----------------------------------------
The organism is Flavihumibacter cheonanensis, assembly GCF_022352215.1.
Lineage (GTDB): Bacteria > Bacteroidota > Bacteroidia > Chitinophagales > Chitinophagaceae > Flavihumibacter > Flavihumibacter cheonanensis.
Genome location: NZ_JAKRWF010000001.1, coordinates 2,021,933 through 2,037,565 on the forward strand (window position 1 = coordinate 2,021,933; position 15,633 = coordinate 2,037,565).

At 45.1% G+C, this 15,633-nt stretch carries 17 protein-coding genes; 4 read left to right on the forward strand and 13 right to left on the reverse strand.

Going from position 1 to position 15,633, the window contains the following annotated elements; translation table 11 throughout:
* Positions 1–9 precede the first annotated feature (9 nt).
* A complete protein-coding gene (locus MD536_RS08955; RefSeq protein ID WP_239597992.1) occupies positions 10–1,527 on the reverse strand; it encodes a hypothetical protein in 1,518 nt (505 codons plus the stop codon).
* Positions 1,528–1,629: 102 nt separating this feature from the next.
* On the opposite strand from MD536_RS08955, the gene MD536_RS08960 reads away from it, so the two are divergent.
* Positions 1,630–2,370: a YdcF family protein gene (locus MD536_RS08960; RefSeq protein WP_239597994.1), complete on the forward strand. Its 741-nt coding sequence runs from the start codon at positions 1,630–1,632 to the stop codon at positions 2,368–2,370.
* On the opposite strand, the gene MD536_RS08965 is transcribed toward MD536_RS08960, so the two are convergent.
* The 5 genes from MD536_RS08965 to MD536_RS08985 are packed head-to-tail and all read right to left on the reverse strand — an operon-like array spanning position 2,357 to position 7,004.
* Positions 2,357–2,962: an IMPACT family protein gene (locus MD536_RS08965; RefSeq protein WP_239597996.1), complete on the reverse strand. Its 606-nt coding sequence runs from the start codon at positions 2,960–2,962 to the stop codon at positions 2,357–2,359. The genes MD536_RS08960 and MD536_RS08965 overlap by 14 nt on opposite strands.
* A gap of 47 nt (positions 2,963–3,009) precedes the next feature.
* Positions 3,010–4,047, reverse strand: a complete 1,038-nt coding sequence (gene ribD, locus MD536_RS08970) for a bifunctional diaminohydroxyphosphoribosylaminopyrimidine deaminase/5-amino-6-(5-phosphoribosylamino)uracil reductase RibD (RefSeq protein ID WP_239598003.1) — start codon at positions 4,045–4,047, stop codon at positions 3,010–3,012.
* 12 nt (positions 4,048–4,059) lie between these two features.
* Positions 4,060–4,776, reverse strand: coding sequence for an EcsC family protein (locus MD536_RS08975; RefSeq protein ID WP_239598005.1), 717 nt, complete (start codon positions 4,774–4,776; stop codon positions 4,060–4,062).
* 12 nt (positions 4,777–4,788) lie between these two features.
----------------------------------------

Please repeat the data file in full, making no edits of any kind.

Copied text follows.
The organism is Flavihumibacter cheonanensis, assembly GCF_022352215.1.
Lineage (GTDB): Bacteria > Bacteroidota > Bacteroidia > Chitinophagales > Chitinophagaceae > Flavihumibacter > Flavihumibacter cheonanensis.
Genome location: NZ_JAKRWF010000001.1, coordinates 2,021,933 through 2,037,565 on the forward strand (window position 1 = coordinate 2,021,933; position 15,633 = coordinate 2,037,565).

At 45.1% G+C, this 15,633-nt stretch carries 17 protein-coding genes; 4 read left to right on the forward strand and 13 right to left on the reverse strand.

Going from position 1 to position 15,633, the window contains the following annotated elements; translation table 11 throughout:
* Positions 1–9 precede the first annotated feature (9 nt).
* A complete protein-coding gene (locus MD536_RS08955; RefSeq protein ID WP_239597992.1) occupies positions 10–1,527 on the reverse strand; it encodes a hypothetical protein in 1,518 nt (505 codons plus the stop codon).
* Positions 1,528–1,629: 102 nt separating this feature from the next.
* On the opposite strand from MD536_RS08955, the gene MD536_RS08960 reads away from it, so the two are divergent.
* Positions 1,630–2,370: a YdcF family protein gene (locus MD536_RS08960; RefSeq protein WP_239597994.1), complete on the forward strand. Its 741-nt coding sequence runs from the start codon at positions 1,630–1,632 to the stop codon at positions 2,368–2,370.
* On the opposite strand, the gene MD536_RS08965 is transcribed toward MD536_RS08960, so the two are convergent.
* The 5 genes from MD536_RS08965 to MD536_RS08985 are packed head-to-tail and all read right to left on the reverse strand — an operon-like array spanning position 2,357 to position 7,004.
* Positions 2,357–2,962: an IMPACT family protein gene (locus MD536_RS08965; RefSeq protein WP_239597996.1), complete on the reverse strand. Its 606-nt coding sequence runs from the start codon at positions 2,960–2,962 to the stop codon at positions 2,357–2,359. The genes MD536_RS08960 and MD536_RS08965 overlap by 14 nt on opposite strands.
* A gap of 47 nt (positions 2,963–3,009) precedes the next feature.
* Positions 3,010–4,047, reverse strand: a complete 1,038-nt coding sequence (gene ribD, locus MD536_RS08970) for a bifunctional diaminohydroxyphosphoribosylaminopyrimidine deaminase/5-amino-6-(5-phosphoribosylamino)uracil reductase RibD (RefSeq protein ID WP_239598003.1) — start codon at positions 4,045–4,047, stop codon at positions 3,010–3,012.
* 12 nt (positions 4,048–4,059) lie between these two features.
* Positions 4,060–4,776, reverse strand: coding sequence for an EcsC family protein (locus MD536_RS08975; RefSeq protein ID WP_239598005.1), 717 nt, complete (start codon positions 4,774–4,776; stop codon positions 4,060–4,062).
* 12 nt (positions 4,777–4,788) lie between these two features.